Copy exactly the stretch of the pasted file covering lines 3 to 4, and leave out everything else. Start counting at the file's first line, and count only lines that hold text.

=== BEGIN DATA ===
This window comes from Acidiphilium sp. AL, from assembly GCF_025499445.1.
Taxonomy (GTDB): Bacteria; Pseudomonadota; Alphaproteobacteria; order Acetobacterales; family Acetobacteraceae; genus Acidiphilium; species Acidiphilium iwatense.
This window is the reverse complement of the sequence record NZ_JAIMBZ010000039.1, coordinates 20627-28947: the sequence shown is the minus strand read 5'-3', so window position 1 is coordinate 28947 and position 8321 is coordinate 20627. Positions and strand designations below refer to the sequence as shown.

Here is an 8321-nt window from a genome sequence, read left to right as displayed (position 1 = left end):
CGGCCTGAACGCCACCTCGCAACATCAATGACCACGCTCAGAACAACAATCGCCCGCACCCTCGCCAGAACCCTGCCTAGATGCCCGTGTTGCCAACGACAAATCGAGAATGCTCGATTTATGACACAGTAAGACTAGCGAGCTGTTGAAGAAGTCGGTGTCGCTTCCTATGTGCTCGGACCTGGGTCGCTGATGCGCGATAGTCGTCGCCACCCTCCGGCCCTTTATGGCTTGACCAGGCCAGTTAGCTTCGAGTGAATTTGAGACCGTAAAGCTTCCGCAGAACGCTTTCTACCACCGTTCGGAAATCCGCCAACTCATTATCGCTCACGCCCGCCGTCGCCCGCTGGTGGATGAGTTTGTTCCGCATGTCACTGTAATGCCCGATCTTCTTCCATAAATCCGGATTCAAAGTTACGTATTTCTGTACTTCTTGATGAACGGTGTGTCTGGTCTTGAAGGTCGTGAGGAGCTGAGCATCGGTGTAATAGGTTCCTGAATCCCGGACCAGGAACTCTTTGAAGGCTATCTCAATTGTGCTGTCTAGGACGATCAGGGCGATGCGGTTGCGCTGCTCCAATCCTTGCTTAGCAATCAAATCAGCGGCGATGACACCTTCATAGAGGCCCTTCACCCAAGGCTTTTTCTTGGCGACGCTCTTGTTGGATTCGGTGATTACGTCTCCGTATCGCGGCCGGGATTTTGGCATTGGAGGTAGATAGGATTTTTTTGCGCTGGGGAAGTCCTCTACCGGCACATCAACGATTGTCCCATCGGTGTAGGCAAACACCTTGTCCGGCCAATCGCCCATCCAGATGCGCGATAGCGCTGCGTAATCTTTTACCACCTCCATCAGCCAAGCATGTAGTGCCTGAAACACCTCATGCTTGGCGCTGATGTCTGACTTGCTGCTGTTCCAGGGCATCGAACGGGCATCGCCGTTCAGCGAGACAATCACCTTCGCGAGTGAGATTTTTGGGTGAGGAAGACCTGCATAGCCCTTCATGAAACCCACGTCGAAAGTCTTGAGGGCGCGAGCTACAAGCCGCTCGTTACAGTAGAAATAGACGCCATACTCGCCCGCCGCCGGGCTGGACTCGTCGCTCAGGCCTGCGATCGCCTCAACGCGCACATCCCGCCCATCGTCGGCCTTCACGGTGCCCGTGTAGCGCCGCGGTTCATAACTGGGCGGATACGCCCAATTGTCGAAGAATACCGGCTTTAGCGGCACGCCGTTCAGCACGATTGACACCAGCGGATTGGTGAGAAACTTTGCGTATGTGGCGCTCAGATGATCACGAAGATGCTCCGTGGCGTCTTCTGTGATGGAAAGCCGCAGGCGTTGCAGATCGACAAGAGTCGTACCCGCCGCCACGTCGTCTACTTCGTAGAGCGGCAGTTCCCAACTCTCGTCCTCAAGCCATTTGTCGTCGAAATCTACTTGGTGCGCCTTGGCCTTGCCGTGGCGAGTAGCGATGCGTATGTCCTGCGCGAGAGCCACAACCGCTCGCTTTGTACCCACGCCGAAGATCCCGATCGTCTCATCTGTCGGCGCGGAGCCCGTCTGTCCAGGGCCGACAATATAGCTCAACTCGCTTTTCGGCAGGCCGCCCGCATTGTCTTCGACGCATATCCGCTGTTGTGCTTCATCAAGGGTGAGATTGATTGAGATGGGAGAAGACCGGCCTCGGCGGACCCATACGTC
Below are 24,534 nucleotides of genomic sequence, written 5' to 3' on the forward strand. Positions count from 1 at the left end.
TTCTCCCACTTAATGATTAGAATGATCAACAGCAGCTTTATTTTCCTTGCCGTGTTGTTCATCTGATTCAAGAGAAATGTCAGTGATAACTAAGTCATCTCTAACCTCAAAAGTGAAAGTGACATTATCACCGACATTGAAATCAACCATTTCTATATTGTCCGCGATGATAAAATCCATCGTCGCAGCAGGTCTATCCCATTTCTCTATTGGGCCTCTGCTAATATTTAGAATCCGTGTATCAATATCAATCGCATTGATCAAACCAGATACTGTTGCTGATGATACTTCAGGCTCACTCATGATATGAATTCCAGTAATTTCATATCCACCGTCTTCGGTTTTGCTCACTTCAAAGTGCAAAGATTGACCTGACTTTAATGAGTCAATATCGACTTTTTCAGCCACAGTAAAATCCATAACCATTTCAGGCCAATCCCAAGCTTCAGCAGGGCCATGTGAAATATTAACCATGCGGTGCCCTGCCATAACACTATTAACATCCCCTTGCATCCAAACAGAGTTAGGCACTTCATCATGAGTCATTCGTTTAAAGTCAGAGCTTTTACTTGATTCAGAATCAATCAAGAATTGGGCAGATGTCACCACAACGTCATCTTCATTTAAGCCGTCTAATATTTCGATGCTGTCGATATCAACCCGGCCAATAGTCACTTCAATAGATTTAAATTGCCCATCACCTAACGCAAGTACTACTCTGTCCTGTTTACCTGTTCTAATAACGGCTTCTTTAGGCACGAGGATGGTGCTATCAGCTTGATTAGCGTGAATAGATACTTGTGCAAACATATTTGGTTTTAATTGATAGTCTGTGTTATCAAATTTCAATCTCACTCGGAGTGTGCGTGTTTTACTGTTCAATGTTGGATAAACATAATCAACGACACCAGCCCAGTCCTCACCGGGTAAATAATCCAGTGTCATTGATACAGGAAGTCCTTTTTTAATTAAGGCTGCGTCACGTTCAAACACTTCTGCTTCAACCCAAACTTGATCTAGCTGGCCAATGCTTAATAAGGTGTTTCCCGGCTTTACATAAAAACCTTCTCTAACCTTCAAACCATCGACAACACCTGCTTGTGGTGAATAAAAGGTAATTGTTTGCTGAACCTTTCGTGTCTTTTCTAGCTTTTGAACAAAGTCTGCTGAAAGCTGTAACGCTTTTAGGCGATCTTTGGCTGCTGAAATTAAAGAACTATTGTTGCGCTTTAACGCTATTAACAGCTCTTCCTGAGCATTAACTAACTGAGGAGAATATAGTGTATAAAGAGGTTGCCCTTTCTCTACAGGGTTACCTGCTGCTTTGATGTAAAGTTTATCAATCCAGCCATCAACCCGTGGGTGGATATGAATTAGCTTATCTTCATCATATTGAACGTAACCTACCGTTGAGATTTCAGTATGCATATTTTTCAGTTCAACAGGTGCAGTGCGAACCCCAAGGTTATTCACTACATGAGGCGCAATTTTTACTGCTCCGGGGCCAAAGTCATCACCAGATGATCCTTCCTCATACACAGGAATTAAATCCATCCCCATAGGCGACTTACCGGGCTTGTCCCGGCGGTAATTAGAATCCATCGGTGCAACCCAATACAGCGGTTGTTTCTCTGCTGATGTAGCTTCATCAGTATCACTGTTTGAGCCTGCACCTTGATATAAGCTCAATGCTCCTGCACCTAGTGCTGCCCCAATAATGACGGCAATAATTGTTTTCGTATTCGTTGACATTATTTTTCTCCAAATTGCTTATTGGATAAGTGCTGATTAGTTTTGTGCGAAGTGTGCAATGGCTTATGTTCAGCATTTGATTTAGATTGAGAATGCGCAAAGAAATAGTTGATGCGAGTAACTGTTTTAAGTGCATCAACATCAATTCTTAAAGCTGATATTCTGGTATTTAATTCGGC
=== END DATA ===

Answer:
This window is the reverse complement of the sequence record NZ_JAIMBZ010000039.1, coordinates 20627-28947: the sequence shown is the minus strand read 5'-3', so window position 1 is coordinate 28947 and position 8321 is coordinate 20627. Positions and strand designations below refer to the sequence as shown.

Here is an 8321-nt window from a genome sequence, read left to right as displayed (position 1 = left end):